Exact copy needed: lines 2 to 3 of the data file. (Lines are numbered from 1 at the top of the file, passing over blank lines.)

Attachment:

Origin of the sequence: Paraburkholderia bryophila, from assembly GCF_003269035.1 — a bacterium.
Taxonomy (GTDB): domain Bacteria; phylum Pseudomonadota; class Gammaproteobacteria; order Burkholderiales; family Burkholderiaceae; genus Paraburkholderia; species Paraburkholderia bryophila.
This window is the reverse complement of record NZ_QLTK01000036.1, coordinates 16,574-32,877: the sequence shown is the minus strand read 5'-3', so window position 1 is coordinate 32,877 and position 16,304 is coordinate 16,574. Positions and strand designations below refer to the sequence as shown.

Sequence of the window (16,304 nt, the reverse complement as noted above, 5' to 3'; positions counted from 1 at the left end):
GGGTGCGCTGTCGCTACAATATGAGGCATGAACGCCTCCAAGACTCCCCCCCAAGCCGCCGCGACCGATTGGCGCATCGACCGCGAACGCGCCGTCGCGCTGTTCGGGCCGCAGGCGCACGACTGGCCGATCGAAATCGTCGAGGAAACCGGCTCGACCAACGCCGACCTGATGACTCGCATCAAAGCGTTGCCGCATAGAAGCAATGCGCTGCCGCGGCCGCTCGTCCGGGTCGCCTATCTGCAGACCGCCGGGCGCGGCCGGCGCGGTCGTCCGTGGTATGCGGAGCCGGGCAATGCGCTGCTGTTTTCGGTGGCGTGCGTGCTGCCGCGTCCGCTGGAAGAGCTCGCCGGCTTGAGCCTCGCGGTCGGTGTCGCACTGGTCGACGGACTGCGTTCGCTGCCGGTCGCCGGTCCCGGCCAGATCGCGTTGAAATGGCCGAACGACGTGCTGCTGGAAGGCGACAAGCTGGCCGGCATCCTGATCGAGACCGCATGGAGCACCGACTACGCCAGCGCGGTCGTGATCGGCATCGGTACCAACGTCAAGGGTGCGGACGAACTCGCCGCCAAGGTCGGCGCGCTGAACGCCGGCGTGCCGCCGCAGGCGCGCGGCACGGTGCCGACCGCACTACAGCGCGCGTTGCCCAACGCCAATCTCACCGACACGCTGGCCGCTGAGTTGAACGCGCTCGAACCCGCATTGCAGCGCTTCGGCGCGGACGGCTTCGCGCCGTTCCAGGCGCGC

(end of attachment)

Taxonomy (GTDB): domain Bacteria; phylum Pseudomonadota; class Gammaproteobacteria; order Burkholderiales; family Burkholderiaceae; genus Paraburkholderia; species Paraburkholderia bryophila.
This window is the reverse complement of record NZ_QLTK01000036.1, coordinates 16,574-32,877: the sequence shown is the minus strand read 5'-3', so window position 1 is coordinate 32,877 and position 16,304 is coordinate 16,574. Positions and strand designations below refer to the sequence as shown.